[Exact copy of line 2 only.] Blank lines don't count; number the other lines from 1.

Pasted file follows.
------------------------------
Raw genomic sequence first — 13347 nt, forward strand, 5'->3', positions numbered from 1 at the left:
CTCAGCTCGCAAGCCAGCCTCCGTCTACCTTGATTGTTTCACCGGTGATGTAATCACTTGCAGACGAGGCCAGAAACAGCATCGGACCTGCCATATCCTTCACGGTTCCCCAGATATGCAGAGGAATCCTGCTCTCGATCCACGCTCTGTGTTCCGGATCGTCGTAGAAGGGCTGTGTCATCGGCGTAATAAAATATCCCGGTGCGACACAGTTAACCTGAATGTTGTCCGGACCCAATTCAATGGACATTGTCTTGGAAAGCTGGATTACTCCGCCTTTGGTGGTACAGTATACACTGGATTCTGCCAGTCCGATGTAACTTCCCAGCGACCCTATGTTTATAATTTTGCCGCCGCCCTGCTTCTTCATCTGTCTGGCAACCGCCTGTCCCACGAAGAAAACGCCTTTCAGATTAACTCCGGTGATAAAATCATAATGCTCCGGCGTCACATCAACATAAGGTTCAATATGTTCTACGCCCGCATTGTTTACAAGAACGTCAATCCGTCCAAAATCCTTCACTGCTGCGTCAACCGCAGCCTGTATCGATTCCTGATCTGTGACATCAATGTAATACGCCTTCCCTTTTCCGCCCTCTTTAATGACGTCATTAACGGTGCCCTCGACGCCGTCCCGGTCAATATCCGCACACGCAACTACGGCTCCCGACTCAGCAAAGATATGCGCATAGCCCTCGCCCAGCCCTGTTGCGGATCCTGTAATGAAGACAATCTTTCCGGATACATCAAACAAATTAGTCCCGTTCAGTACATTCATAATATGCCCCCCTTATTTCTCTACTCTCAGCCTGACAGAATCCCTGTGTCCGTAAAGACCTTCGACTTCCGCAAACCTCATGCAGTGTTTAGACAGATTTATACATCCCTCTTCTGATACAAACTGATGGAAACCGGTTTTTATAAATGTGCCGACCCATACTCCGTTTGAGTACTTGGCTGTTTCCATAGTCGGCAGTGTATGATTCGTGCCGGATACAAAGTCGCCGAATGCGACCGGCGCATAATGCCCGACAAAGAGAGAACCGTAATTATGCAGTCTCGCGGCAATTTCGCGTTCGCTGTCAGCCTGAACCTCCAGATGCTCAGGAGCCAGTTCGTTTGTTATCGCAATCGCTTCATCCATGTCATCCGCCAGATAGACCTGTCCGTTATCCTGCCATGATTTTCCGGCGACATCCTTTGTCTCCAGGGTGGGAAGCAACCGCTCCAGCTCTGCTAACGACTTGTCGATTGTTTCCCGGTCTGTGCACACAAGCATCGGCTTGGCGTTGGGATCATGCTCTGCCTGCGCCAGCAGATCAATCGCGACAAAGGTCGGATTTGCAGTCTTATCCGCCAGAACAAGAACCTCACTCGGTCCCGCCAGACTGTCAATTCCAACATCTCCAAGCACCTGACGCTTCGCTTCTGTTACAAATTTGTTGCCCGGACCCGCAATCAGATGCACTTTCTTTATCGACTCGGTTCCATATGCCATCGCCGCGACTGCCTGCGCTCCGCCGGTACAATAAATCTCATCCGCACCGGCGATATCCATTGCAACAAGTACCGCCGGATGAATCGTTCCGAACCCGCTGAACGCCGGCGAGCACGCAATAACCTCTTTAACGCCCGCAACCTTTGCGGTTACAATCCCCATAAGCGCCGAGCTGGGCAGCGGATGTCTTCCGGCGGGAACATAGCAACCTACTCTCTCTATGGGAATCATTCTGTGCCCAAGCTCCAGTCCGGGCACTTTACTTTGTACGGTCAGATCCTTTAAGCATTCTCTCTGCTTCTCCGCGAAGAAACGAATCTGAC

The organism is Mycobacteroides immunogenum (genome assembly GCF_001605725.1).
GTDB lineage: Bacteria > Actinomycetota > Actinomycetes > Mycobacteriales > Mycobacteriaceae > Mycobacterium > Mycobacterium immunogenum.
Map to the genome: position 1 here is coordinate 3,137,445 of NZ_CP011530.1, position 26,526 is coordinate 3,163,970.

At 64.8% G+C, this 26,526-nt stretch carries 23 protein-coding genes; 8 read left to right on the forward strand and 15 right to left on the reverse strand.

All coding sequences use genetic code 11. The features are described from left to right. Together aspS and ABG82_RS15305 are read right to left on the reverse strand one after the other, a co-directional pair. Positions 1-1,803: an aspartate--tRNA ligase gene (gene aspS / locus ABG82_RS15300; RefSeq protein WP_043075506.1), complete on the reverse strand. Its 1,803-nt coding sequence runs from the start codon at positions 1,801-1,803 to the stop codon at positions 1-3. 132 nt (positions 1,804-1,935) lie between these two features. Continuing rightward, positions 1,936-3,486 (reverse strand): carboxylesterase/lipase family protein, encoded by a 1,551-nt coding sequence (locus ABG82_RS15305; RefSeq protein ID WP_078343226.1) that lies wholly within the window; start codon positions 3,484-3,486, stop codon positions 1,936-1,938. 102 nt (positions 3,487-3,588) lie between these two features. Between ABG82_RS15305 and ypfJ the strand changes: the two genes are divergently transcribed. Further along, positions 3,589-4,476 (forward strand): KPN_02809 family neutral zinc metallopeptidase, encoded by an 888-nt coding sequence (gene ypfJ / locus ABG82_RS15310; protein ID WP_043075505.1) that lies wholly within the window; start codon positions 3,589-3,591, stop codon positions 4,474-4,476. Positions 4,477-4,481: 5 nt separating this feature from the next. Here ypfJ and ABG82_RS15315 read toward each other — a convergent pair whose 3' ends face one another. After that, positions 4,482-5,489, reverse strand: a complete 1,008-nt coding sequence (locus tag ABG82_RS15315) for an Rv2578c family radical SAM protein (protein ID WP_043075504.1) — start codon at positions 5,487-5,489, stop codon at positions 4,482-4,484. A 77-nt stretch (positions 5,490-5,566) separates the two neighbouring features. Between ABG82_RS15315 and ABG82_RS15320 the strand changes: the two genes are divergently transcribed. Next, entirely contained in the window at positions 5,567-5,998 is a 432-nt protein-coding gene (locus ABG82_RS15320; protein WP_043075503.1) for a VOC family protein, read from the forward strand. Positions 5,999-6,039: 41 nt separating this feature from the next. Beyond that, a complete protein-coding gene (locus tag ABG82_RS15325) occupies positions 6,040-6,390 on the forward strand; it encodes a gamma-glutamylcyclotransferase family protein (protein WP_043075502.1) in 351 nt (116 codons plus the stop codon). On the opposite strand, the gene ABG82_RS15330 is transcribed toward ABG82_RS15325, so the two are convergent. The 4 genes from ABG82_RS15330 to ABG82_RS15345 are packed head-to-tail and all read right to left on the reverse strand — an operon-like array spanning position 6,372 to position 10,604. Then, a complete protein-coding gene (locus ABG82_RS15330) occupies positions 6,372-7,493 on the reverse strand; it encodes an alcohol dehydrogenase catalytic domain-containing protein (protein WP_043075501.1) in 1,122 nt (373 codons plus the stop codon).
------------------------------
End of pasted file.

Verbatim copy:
CTCAGCTCGCAAGCCAGCCTCCGTCTACCTTGATTGTTTCACCGGTGATGTAATCACTTGCAGACGAGGCCAGAAACAGCATCGGACCTGCCATATCCTTCACGGTTCCCCAGATATGCAGAGGAATCCTGCTCTCGATCCACGCTCTGTGTTCCGGATCGTCGTAGAAGGGCTGTGTCATCGGCGTAATAAAATATCCCGGTGCGACACAGTTAACCTGAATGTTGTCCGGACCCAATTCAATGGACATTGTCTTGGAAAGCTGGATTACTCCGCCTTTGGTGGTACAGTATACACTGGATTCTGCCAGTCCGATGTAACTTCCCAGCGACCCTATGTTTATAATTTTGCCGCCGCCCTGCTTCTTCATCTGTCTGGCAACCGCCTGTCCCACGAAGAAAACGCCTTTCAGATTAACTCCGGTGATAAAATCATAATGCTCCGGCGTCACATCAACATAAGGTTCAATATGTTCTACGCCCGCATTGTTTACAAGAACGTCAATCCGTCCAAAATCCTTCACTGCTGCGTCAACCGCAGCCTGTATCGATTCCTGATCTGTGACATCAATGTAATACGCCTTCCCTTTTCCGCCCTCTTTAATGACGTCATTAACGGTGCCCTCGACGCCGTCCCGGTCAATATCCGCACACGCAACTACGGCTCCCGACTCAGCAAAGATATGCGCATAGCCCTCGCCCAGCCCTGTTGCGGATCCTGTAATGAAGACAATCTTTCCGGATACATCAAACAAATTAGTCCCGTTCAGTACATTCATAATATGCCCCCCTTATTTCTCTACTCTCAGCCTGACAGAATCCCTGTGTCCGTAAAGACCTTCGACTTCCGCAAACCTCATGCAGTGTTTAGACAGATTTATACATCCCTCTTCTGATACAAACTGATGGAAACCGGTTTTTATAAATGTGCCGACCCATACTCCGTTTGAGTACTTGGCTGTTTCCATAGTCGGCAGTGTATGATTCGTGCCGGATACAAAGTCGCCGAATGCGACCGGCGCATAATGCCCGACAAAGAGAGAACCGTAATTATGCAGTCTCGCGGCAATTTCGCGTTCGCTGTCAGCCTGAACCTCCAGATGCTCAGGAGCCAGTTCGTTTGTTATCGCAATCGCTTCATCCATGTCATCCGCCAGATAGACCTGTCCGTTATCCTGCCATGATTTTCCGGCGACATCCTTTGTCTCCAGGGTGGGAAGCAACCGCTCCAGCTCTGCTAACGACTTGTCGATTGTTTCCCGGTCTGTGCACACAAGCATCGGCTTGGCGTTGGGATCATGCTCTGCCTGCGCCAGCAGATCAATCGCGACAAAGGTCGGATTTGCAGTCTTATCCGCCAGAACAAGAACCTCACTCGGTCCCGCCAGACTGTCAATTCCAACATCTCCAAGCACCTGACGCTTCGCTTCTGTTACAAATTTGTTGCCCGGACCCGCAATCAGATGCACTTTCTTTATCGACTCGGTTCCATATGCCATCGCCGCGACTGCCTGCGCTCCGCCGGTACAATAAATCTCATCCGCACCGGCGATATCCATTGCAACAAGTACCGCCGGATGAATCGTTCCGAACCCGCTGAACGCCGGCGAGCACGCAATAACCTCTTTAACGCCCGCAACCTTTGCGGTTACAATCCCCATAAGCGCCGAGCTGGGCAGCGGATGTCTTCCGGCGGGAACATAGCAACCTACTCTCTCTATGGGAATCATTCTGTGCCCAAGCTCCAGTCCGGGCACTTTACTTTGTACGGTCAGATCCTTTAAGCATTCTCTCTGCTTCTCCGCGAAGAAACGAATCTGAC